Time (Pink Floyd song)

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"Time"
Pink Floyd - Time (label).png
US Harvest Records single
Single by Pink Floyd
from the album The Dark Side of the Moon
A-side "Us and Them"
Released 4 February 1974 (1974-02-04) (US)
Format 7-inch single
Recorded September 1972 – January 1973
Studio Abbey Road, London
Genre Progressive rock[1]
Length
  • 3:33 (single edit)
  • 6:52 (album version)
Label Harvest
Composer(s)
Lyricist(s) Roger Waters
Producer(s) Pink Floyd
Pink Floyd US singles chronology
"Money"
(1973)
"Time"
(1974)
"Have a Cigar"
(1975)

"Time" is a song by English progressive rock band Pink Floyd. It is included as the fourth track on The Dark Side of the Moon (1973) and was released as a single in the United States. Bassist Roger Waters wrote the lyrics and the music is credited to all four band members. Keyboardist Richard Wright contributes the lead vocals (his last until "Wearing the Inside Out" on The Division Bell).

The lyrics deal with the passage of time – time can slip by, but many people do not realise it until it is too late. Waters got the idea when he realised he was no longer preparing for anything in life, but was right in the middle of it. He has described this realisation taking place at ages 28 and 29 in various interviews.[2] It is noted for its long introductory passage of clocks chiming and alarms ringing, recorded as a quadrophonic test by Alan Parsons, not specifically for the album.[3]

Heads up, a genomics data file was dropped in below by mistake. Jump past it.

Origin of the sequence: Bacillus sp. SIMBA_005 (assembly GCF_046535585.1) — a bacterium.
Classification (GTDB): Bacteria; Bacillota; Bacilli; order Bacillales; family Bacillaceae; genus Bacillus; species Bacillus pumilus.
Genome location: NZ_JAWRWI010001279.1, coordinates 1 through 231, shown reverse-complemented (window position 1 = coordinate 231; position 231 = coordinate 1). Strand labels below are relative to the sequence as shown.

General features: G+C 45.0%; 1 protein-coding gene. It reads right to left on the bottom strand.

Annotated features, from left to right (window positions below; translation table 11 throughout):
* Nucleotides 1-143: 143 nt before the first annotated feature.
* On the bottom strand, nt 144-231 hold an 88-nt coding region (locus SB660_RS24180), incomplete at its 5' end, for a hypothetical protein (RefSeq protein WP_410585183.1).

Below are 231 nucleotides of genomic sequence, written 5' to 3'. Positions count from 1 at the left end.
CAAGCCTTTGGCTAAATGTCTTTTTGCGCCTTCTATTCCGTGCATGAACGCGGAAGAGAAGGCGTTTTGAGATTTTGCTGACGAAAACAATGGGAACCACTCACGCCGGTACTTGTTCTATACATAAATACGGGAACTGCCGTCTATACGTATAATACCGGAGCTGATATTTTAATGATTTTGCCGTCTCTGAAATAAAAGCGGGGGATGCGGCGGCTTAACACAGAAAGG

Composition[edit]

"Time" is in the key of F-sharp minor. Each clock at the beginning of the song was recorded separately in an antiques store. These clock sounds are followed by a two-minute passage dominated by Nick Mason's drum solo, with rototoms and backgrounded by a tick-tock sound created by Roger Waters picking two muted strings on his bass. With David Gilmour singing lead on the verses and with Richard Wright singing lead on the bridges and with female singers and Gilmour providing backup vocals, the song's lyrics deal with Roger Waters' realization that life was not about preparing yourself for what happens next, but about grabbing control of your own destiny.[2]

He (Alan Parsons) had just recently before we did that album gone out with a whole set of equipment and had recorded all these clocks in a clock shop. And we were doing the song Time, and he said "Listen, I just did all these things, I did all these clocks," and so we wheeled out his tape and listened to it and said "Great! Stick it on!" And that, actually, is Alan Parsons' idea.

The drums used on the Time track are roto-toms. I think we did some experiments with some other drums called boo-bans, which are very small, tuned drums, but the roto-toms actually gave the best effect.

According to an interview by Phil Taylor in 1994, David Gilmour had been using a Lexicon PCM-70 to store the circular delay sounds heard in "Time", which could duplicate the kind of echo he used to get from his old Binson echo unit.[5]

The verse chords cycle through F♯ minor, A major, E major, and F♯ minor again. During this section, Gilmour's guitar and Wright's keyboards are panned to the extreme right and left of the stereo spectrum. Gilmour sings lead during this section.[6]